Leading Lights of The Yiddish Revival Discuss Its 40-Year Evolution

When Pierre Sauvage was a young filmmaker, curious about the Jewish identity that had come as a revelation to him at age 18, his wife suggested he examine Yiddish language and culture, then perceived as a dying heritage.

Pierre Sauvage

Pierre set about finding every leading expert at the time, and, tellingly, used the music of a new group called Klezmorim – the world’s first klezmer revival band, widely credited with spearheading the global renaissance of klezmer in the ’80s. Little did Pierre know how prescient his documentary would be.

Today, more than 40 years after the film was made, we have the unique opportunity to view this time capsule and to discuss the surprising evolution of Yiddish with current leading lights.

Yiddish: The Mother Tongue” is part of our retrospective tribute to Pierre Sauvage on the occasion of his remastered re-release of 1989’s Holocaust hallmark, “Weapons of the Spirit.”

Dara Horn was born a year before “Yiddish: The Mother Tongue” was made and now teaches Yiddish literature

Audiences who view the 1979 documentary also are treated to an hour-long conversation with novelist Dara Horn, The Forward‘s Rukhl Schaechter, academic and author David Fishman, and original participant Richard Silverstein, conducted by the filmmaker.

The panelists discuss the impact Yiddish has made on American culture – not to mention its influence on Jewish life today.

They discuss how Yiddish went from being an embarrassing reminder of old-world customs from which Jewish American immigrants wanted to quickly distance themselves to having hugely positive association today.

The Yiddish “Fiddler’s” smash success on Broadway is but one indication that the resurgence of interest in Yiddish is not just the result of quaint nostalgia but a full embrace of a rich legacy almost lost.

How did Yiddish come back from the brink? The secular left took up the Yiddish cause. Universities began offering serious investigation of Yiddish, introducing a new generation to the literature, language, and most famously, the music of the shtetl, which caught on with the public. Meanwhile, the Orthodox world ensured it remained a spoken language, and there are more than a million Yiddish speakers today.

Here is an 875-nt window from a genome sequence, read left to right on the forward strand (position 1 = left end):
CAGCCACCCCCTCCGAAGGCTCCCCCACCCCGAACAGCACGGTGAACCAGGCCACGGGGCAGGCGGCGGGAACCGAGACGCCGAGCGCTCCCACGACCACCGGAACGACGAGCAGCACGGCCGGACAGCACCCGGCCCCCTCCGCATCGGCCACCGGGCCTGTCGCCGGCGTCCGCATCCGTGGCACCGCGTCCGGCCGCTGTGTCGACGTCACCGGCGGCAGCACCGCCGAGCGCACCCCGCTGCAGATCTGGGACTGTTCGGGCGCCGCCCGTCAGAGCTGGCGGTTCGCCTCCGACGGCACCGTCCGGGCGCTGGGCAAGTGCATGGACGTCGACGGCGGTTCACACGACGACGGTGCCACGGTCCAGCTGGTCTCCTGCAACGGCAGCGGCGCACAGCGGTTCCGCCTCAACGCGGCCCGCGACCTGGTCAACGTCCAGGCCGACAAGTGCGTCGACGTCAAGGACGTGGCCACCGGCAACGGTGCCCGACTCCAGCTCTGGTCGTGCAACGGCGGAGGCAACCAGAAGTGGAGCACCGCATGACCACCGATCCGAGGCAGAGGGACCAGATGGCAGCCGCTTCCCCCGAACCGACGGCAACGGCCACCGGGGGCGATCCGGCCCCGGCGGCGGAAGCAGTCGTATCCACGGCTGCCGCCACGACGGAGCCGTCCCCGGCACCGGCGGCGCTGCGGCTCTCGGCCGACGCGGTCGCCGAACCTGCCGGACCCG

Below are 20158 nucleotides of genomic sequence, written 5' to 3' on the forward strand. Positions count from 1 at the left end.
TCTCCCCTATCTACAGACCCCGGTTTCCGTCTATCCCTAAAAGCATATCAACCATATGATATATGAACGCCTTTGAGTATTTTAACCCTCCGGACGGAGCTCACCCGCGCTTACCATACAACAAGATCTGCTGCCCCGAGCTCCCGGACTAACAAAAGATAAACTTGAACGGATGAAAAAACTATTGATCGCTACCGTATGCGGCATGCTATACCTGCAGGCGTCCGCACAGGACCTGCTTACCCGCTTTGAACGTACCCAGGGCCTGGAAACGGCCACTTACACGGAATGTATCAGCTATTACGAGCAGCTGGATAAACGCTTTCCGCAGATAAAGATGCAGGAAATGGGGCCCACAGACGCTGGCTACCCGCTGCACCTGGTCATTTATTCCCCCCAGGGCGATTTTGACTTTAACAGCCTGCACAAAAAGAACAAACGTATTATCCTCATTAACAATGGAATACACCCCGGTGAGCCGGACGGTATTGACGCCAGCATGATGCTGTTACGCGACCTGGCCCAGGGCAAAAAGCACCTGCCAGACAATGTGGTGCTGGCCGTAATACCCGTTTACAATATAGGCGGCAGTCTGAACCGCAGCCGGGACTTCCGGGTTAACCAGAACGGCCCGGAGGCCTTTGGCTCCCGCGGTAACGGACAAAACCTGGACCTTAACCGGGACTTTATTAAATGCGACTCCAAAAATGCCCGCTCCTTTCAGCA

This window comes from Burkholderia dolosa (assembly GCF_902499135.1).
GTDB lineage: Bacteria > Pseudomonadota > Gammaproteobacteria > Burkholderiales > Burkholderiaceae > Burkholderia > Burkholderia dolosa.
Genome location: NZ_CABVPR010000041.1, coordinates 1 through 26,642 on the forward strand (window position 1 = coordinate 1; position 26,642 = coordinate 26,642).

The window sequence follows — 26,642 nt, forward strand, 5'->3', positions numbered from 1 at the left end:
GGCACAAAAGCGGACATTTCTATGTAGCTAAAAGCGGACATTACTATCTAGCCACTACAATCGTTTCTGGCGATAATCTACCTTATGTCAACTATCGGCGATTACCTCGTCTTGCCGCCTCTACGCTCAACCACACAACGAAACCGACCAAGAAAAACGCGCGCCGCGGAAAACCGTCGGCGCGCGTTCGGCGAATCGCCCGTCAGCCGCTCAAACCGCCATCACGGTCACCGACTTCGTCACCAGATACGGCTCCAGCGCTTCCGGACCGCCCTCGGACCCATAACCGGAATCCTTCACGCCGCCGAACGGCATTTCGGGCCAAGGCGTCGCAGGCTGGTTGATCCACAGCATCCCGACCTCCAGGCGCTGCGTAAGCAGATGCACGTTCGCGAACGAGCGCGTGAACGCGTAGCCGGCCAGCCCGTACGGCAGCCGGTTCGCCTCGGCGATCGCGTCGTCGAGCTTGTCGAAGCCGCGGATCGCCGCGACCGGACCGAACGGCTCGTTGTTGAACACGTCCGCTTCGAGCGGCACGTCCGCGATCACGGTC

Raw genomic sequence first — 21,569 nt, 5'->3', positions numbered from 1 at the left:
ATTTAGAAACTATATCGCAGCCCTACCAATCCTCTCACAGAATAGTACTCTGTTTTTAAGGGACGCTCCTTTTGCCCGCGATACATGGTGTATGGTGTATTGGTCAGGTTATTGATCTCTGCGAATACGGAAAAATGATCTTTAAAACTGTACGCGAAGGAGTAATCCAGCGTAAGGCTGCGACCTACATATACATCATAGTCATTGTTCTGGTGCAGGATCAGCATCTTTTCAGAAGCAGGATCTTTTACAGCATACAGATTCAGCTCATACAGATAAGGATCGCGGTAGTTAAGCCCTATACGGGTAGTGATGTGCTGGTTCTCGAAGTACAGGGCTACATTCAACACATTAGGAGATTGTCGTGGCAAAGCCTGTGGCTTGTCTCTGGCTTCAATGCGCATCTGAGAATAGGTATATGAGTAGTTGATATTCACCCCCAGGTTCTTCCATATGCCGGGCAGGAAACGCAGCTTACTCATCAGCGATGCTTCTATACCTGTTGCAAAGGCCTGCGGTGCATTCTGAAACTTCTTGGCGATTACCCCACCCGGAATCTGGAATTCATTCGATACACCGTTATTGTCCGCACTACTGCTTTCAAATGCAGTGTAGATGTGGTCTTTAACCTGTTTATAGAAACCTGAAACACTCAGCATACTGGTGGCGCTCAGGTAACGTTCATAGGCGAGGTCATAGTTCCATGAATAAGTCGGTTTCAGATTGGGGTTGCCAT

Natan Sharanky even influenced Israel, which had opted for Hebrew pride over Yiddish familiarity when choosing a national language, urging greater acceptance of the Russian and Yiddish speaking Jewish people. Tel Aviv University, in fact, now offers the world’s best summer program in Yiddish, according to Rukhl Schaechter. Eastern European food has become trendy, as the abundance of Ashkenazi restaurants and cookbooks reveal.

Leo Rosten, an early populizer of Yiddish slang featured in the film, today seems dated – an old guard revivalist emphasizing a vulgar, crude, low-brow kind of humor.

The idea that the Yiddish world was destroyed by the Holocaust is also discussed, and while the destruction of European Jewry by the Nazis is responsible for its tragedy, Dara Horn optimistically points out that the cycle of loss and recovery defines Jewish history. The reports of the death of Yiddish, thankfully, turned out to be greatly exaggerated.

To watch “Yiddish: The Mother Tongue” and the talkback with Pierre Sauvage and his esteemed guests, CLICK HERE.

About Kathryn Bernheimer

Kathryn has spent her professional life writing about, teaching, and presenting the arts. Founding Director of the Boulder Jewish Film Festival, Kathryn was Director of Menorah and ACE at the Boulder JCC from 2003 through August, 2019. The former film and theater critic for the Boulder Daily Camera, Kathryn is the author of "The Fifty Greatest Jewish Movies" and "The Fifty Funniest Films of All Time." kathryn.bernheimer@gmail.com

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One comment

  1. Next time you publish about Yiddish please include a report on the Yiddish Book Center in Amherst, MA that has collected several million volumes in Yiddish from around the world and has thousands translated and online.